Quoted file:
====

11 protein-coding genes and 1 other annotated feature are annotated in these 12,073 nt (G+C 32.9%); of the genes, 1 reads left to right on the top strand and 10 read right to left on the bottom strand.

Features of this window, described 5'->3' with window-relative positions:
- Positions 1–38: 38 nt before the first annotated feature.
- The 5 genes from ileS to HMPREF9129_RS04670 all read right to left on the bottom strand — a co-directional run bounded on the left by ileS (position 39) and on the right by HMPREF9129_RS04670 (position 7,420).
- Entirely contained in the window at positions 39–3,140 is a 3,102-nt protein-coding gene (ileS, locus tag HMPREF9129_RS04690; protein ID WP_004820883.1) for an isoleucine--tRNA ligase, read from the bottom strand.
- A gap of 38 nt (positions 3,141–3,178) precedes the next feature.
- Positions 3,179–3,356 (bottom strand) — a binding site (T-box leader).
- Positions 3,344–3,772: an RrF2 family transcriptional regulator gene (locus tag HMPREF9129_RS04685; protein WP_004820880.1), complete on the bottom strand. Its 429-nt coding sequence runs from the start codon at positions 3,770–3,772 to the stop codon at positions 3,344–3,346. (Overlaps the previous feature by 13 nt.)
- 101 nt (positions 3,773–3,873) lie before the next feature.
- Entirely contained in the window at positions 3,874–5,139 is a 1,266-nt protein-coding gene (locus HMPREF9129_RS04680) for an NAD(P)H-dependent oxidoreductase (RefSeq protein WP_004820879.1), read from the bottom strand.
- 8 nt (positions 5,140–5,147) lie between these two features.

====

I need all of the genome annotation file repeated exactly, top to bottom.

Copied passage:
11 protein-coding genes and 1 other annotated feature are annotated in these 12,073 nt (G+C 32.9%); of the genes, 1 reads left to right on the top strand and 10 read right to left on the bottom strand.

Features of this window, described 5'->3' with window-relative positions:
- Positions 1–38: 38 nt before the first annotated feature.
- The 5 genes from ileS to HMPREF9129_RS04670 all read right to left on the bottom strand — a co-directional run bounded on the left by ileS (position 39) and on the right by HMPREF9129_RS04670 (position 7,420).
- Entirely contained in the window at positions 39–3,140 is a 3,102-nt protein-coding gene (ileS, locus tag HMPREF9129_RS04690; protein ID WP_004820883.1) for an isoleucine--tRNA ligase, read from the bottom strand.
- A gap of 38 nt (positions 3,141–3,178) precedes the next feature.
- Positions 3,179–3,356 (bottom strand) — a binding site (T-box leader).
- Positions 3,344–3,772: an RrF2 family transcriptional regulator gene (locus tag HMPREF9129_RS04685; protein WP_004820880.1), complete on the bottom strand. Its 429-nt coding sequence runs from the start codon at positions 3,770–3,772 to the stop codon at positions 3,344–3,346. (Overlaps the previous feature by 13 nt.)
- 101 nt (positions 3,773–3,873) lie before the next feature.
- Entirely contained in the window at positions 3,874–5,139 is a 1,266-nt protein-coding gene (locus HMPREF9129_RS04680) for an NAD(P)H-dependent oxidoreductase (RefSeq protein WP_004820879.1), read from the bottom strand.
- 8 nt (positions 5,140–5,147) lie between these two features.